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529 plan can help with college funding and estate-planning considerations

John Zezini
John Zezini

Now that another school year is drawing to a close, your young children are a step closer to the day when they’ll be heading off to college. Of course, as you’re probably aware, higher education doesn’t come cheap — and the costs seem to continuously climb. You can help your children — or even your grandchildren — meet these expenses by investing in a 529 plan. And this college savings vehicle offers estate-planning benefits.

As a college funding vehicle, a 529 plan offers some significant benefits. When you contribute to a 529 plan, your earnings accumulate tax free, provided they are used for qualified higher education expenses. (Keep in mind, though, that 529 plan distributions not used for qualified expenses may be subject to federal and state income tax and a 10 percent IRS penalty.) Furthermore, your 529 plan contributions may be deductible from your state taxes. However, 529 plans vary, so be sure to check with your tax advisor. And the lifetime contribution limits for 529 plans are quite generous; while these limits vary by state, many plans allow contributions well in excess of $200,000. Plus, a 529 plan is flexible: If the child, grandchild or other beneficiary decides against college, you can transfer the unused funds to someone else, tax and penalty free.

Now, let’s turn to a 529 plan’s estate-planning benefits. If you think that you may need to reduce the size of your taxable estate, and you also want to create a legacy you may be able to enjoy during your lifetime, you may find that the 529 plan offers a solution for you. When you establish and contribute to a 529 plan, the assets leave your estate — but they don’t leave your control. If your named beneficiary decides against college and you don’t have another family member to whom you can transfer the account — or if you simply change your mind about funding the 529 plan — you can get your money back at any time, although, as mentioned above, you’ll have to pay taxes, and possibly a 10 percent IRS penalty, on the earnings.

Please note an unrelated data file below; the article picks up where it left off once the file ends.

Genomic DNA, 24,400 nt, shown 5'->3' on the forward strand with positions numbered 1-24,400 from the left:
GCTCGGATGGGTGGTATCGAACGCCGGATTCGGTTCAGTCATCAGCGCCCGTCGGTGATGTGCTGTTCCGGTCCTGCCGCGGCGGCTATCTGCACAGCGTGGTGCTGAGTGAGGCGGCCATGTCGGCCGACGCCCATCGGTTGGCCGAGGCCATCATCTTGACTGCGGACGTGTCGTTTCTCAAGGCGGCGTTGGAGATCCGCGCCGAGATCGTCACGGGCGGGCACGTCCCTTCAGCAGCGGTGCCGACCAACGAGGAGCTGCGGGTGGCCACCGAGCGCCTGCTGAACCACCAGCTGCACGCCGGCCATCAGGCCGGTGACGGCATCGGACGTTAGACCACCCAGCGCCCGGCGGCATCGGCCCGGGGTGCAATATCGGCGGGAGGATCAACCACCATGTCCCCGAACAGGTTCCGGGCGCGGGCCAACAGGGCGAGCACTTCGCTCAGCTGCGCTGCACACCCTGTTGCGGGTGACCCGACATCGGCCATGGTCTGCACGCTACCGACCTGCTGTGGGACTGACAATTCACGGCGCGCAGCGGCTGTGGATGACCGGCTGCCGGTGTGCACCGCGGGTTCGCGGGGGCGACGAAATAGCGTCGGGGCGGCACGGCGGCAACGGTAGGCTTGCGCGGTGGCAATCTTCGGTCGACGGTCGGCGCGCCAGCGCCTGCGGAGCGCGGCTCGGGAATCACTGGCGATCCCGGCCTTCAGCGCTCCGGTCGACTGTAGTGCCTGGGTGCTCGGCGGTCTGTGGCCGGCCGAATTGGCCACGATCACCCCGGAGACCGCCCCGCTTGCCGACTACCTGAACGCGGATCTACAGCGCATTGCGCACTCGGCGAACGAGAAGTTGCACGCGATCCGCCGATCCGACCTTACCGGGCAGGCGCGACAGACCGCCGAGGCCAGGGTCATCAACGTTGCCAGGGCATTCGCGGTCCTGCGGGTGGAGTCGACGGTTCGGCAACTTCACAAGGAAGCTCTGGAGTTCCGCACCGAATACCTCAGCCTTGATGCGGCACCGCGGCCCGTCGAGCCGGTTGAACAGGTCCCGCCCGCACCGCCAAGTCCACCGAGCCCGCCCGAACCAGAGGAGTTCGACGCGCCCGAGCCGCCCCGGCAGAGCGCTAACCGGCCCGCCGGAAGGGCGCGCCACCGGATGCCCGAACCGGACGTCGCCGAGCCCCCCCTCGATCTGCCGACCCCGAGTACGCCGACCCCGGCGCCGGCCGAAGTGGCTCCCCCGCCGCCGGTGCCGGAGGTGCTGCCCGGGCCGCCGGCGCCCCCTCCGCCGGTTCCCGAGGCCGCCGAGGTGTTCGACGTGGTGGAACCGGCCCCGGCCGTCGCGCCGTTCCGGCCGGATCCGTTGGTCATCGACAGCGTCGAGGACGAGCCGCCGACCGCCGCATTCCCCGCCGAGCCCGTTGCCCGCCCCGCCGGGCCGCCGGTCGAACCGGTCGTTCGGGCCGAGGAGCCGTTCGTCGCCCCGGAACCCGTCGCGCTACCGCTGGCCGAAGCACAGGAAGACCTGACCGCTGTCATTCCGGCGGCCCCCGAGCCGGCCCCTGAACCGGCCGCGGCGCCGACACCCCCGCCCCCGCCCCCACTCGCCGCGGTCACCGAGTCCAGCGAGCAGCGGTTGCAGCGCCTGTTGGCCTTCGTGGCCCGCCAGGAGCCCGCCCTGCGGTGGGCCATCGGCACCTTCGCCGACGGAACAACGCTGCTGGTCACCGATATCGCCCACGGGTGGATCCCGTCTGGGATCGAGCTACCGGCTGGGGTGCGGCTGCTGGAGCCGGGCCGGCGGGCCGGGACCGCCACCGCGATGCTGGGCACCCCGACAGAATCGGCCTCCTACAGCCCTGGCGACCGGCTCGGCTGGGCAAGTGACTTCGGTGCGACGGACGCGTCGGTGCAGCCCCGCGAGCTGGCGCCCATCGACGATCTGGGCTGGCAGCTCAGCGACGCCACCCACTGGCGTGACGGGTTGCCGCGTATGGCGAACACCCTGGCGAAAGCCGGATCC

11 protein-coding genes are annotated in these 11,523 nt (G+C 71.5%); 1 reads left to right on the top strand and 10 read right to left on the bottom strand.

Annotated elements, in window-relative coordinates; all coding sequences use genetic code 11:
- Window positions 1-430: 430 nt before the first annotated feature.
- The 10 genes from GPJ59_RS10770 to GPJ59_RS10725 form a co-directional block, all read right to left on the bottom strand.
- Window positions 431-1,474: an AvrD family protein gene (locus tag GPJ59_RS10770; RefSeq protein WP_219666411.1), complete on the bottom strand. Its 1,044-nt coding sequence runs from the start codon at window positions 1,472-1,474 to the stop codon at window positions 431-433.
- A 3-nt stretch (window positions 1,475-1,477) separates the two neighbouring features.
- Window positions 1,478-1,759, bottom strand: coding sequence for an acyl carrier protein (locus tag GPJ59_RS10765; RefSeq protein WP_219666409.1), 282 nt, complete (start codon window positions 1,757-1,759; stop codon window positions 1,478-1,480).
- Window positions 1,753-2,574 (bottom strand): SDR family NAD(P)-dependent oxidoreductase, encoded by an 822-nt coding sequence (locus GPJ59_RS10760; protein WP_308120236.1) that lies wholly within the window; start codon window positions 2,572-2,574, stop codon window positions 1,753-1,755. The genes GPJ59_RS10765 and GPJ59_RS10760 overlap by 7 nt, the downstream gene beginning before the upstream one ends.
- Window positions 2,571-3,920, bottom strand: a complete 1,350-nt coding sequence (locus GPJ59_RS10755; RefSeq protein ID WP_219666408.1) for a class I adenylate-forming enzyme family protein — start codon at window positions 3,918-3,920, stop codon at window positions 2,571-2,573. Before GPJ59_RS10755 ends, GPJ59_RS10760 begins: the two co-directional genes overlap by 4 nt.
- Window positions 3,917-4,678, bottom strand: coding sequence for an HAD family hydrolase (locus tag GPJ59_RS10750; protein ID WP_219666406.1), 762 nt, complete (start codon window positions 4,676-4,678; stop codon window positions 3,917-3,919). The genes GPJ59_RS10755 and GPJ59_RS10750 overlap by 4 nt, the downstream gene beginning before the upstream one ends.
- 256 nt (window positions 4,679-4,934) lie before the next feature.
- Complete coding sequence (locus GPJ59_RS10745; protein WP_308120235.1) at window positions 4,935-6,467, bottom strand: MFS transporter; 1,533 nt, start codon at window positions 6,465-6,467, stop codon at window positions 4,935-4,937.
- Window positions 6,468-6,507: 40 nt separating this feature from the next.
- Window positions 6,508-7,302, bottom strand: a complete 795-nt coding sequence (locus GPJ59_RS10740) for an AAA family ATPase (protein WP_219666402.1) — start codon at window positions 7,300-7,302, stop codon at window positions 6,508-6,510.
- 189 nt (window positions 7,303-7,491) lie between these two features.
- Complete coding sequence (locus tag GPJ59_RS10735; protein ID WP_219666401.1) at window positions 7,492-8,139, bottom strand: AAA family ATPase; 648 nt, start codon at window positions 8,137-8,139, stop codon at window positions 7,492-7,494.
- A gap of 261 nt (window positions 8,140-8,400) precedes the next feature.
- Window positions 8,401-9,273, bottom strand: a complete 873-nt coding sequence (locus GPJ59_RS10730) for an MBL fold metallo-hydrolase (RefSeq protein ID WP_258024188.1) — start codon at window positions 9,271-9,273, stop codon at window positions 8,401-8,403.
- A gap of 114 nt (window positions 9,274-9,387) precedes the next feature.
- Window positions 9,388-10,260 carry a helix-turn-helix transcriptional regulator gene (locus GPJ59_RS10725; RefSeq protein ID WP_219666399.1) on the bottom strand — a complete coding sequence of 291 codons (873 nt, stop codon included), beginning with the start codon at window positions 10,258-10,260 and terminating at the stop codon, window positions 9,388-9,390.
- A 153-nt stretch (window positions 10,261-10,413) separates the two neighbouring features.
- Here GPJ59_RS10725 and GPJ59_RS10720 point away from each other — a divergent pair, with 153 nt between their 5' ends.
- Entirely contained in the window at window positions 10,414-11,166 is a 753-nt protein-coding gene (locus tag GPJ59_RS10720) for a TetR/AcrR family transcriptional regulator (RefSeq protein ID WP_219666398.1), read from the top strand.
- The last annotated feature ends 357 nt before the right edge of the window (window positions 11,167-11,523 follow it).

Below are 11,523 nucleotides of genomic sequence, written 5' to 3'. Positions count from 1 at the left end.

Your contributions to a 529 plan also qualify for the $13,000 annual gift tax exclusion, so you can give large amounts each year without incurring the gift tax.

In the investment world, you can find many vehicles that can help you make progress toward one goal. But it’s far less common to find something that may give you a boost toward two. And when the two goals are helping a child or grandchild go to college and lowering the value of your taxable estate — while still maintaining control of your assets — you’ve got an investment worth considering. So consult with your tax and financial advisors to determine if a 529 plan is right for you. And if it is, think about taking action soon, because the more years you can contribute to a 529 plan, the better the outlook for both your future student and your estate plans.

Edward Jones, its employees and financial advisors are not estate planners and cannot provide tax or legal advice. You should consult your estate-planning attorney or qualified tax advisor regarding your situation.

This article was written by Edward Jones for use by your local Edward Jones Financial Advisor John Zezini. Contact John by calling (916) 933-8888 or e-mail john.zezini@edwardjones.com.

 

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Posted by on May 10 2012.
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